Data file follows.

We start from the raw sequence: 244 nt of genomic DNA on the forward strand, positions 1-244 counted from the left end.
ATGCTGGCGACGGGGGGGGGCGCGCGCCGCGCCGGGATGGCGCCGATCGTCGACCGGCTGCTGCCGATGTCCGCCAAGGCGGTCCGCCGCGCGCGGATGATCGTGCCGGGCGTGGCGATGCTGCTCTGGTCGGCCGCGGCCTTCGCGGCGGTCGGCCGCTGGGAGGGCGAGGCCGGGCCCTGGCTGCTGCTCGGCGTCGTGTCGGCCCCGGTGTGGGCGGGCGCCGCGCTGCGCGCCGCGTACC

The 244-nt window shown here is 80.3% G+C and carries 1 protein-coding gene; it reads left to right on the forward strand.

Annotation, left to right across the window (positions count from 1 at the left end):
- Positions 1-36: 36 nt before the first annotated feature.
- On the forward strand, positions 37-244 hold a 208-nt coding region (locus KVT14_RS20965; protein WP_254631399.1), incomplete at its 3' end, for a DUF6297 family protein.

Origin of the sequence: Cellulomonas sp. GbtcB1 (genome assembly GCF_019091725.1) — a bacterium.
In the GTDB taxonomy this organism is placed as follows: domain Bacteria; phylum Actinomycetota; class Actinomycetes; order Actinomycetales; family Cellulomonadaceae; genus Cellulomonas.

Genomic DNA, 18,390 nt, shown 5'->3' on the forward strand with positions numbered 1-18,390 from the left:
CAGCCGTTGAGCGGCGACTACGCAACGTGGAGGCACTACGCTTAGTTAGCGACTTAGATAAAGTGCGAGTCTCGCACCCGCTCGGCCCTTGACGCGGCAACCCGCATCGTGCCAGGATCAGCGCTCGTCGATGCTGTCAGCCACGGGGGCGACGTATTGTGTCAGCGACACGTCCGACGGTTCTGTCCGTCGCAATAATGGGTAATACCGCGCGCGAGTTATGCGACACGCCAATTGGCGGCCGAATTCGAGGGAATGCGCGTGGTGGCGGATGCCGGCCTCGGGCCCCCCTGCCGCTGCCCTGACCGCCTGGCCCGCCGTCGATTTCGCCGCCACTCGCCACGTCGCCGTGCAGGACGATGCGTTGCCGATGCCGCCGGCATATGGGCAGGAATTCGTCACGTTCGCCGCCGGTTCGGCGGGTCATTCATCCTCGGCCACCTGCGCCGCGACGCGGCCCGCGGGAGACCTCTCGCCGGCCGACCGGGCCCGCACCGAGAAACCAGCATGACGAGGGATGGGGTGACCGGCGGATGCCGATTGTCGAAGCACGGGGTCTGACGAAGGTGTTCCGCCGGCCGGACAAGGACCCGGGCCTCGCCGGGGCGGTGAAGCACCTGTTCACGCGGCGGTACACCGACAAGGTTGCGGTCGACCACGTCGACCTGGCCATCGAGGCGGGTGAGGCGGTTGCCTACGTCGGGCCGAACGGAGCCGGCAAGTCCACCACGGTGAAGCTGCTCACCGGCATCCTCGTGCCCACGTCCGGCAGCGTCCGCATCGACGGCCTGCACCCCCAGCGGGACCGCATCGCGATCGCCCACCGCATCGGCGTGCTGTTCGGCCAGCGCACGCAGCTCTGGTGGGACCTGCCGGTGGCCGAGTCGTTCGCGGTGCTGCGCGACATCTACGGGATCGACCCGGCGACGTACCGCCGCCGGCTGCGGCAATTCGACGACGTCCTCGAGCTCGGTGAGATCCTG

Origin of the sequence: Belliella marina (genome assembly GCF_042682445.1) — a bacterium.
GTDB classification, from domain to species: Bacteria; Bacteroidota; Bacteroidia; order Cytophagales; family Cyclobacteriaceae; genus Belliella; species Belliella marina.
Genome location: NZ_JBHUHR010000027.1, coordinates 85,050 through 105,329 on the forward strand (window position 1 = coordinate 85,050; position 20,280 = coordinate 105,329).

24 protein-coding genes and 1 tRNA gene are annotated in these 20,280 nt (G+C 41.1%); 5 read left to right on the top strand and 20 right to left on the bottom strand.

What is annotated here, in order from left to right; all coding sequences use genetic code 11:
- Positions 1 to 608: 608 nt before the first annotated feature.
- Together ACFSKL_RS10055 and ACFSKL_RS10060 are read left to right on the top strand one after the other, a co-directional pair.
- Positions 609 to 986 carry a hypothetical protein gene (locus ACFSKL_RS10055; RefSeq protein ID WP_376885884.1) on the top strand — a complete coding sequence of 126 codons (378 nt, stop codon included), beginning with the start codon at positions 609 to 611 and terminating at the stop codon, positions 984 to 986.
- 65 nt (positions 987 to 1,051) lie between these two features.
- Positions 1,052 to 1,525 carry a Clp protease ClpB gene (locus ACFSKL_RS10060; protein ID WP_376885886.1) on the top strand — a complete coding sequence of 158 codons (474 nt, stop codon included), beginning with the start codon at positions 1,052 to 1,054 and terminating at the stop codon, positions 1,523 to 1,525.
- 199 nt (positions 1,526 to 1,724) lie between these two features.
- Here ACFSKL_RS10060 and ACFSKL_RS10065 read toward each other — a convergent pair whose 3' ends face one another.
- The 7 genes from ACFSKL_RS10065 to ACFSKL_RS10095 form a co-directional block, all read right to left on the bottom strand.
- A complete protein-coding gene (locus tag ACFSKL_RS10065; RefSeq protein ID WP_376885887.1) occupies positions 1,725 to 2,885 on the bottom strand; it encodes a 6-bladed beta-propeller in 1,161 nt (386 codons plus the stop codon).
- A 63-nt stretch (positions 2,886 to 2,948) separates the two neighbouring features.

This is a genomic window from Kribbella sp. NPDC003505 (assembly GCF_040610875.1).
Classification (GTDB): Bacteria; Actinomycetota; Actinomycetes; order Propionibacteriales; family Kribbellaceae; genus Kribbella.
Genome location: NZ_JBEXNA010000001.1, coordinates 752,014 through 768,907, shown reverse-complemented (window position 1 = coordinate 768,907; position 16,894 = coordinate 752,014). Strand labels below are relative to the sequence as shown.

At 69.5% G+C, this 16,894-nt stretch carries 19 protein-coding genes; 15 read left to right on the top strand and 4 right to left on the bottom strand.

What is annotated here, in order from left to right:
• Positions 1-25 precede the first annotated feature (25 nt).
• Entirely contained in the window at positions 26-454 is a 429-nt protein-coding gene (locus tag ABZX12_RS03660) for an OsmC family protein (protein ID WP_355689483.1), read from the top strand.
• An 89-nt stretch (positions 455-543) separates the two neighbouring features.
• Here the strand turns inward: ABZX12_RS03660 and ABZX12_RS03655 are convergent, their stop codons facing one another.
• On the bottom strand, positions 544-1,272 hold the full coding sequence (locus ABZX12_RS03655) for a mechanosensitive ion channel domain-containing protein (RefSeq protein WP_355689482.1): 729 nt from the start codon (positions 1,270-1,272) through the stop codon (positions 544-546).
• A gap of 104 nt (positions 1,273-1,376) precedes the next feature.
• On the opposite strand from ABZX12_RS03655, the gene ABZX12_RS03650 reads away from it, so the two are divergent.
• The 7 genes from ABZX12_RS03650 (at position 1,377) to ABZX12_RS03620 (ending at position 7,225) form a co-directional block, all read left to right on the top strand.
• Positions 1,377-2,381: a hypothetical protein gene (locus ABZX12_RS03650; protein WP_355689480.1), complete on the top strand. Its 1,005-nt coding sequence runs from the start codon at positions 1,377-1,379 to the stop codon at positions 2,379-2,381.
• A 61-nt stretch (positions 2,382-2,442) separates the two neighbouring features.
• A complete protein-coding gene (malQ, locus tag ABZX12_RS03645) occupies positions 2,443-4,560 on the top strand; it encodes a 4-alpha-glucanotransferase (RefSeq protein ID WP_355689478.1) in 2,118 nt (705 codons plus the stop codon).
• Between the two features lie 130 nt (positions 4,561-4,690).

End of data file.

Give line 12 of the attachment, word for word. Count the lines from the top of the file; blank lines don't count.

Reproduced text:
GTDB classification, from domain to species: Bacteria; Bacteroidota; Bacteroidia; order Cytophagales; family Cyclobacteriaceae; genus Belliella; species Belliella marina.